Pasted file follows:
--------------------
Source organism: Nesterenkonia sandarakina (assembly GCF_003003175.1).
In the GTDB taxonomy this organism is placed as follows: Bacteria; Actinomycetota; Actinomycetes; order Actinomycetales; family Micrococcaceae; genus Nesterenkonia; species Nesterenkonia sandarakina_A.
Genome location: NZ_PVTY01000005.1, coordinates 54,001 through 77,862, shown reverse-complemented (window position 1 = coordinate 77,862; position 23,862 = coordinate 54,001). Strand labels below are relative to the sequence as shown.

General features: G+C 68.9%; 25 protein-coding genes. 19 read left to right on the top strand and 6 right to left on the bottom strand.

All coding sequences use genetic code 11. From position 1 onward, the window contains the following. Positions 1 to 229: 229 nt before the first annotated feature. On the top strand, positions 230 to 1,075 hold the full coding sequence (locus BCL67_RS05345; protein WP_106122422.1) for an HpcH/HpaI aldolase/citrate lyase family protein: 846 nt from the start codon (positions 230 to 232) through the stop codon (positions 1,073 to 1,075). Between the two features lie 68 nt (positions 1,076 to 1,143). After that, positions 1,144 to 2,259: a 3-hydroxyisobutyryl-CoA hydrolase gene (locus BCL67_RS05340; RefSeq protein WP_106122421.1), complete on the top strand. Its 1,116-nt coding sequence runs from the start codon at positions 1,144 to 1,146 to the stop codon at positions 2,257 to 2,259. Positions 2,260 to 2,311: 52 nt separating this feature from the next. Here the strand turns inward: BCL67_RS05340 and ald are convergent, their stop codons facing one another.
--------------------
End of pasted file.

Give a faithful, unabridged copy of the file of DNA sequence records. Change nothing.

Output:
Source organism: Nesterenkonia sandarakina (assembly GCF_003003175.1).
In the GTDB taxonomy this organism is placed as follows: Bacteria; Actinomycetota; Actinomycetes; order Actinomycetales; family Micrococcaceae; genus Nesterenkonia; species Nesterenkonia sandarakina_A.
Genome location: NZ_PVTY01000005.1, coordinates 54,001 through 77,862, shown reverse-complemented (window position 1 = coordinate 77,862; position 23,862 = coordinate 54,001). Strand labels below are relative to the sequence as shown.

General features: G+C 68.9%; 25 protein-coding genes. 19 read left to right on the top strand and 6 right to left on the bottom strand.

All coding sequences use genetic code 11. From position 1 onward, the window contains the following. Positions 1 to 229: 229 nt before the first annotated feature. On the top strand, positions 230 to 1,075 hold the full coding sequence (locus BCL67_RS05345; protein WP_106122422.1) for an HpcH/HpaI aldolase/citrate lyase family protein: 846 nt from the start codon (positions 230 to 232) through the stop codon (positions 1,073 to 1,075). Between the two features lie 68 nt (positions 1,076 to 1,143). After that, positions 1,144 to 2,259: a 3-hydroxyisobutyryl-CoA hydrolase gene (locus BCL67_RS05340; RefSeq protein WP_106122421.1), complete on the top strand. Its 1,116-nt coding sequence runs from the start codon at positions 1,144 to 1,146 to the stop codon at positions 2,257 to 2,259. Positions 2,260 to 2,311: 52 nt separating this feature from the next. Here the strand turns inward: BCL67_RS05340 and ald are convergent, their stop codons facing one another.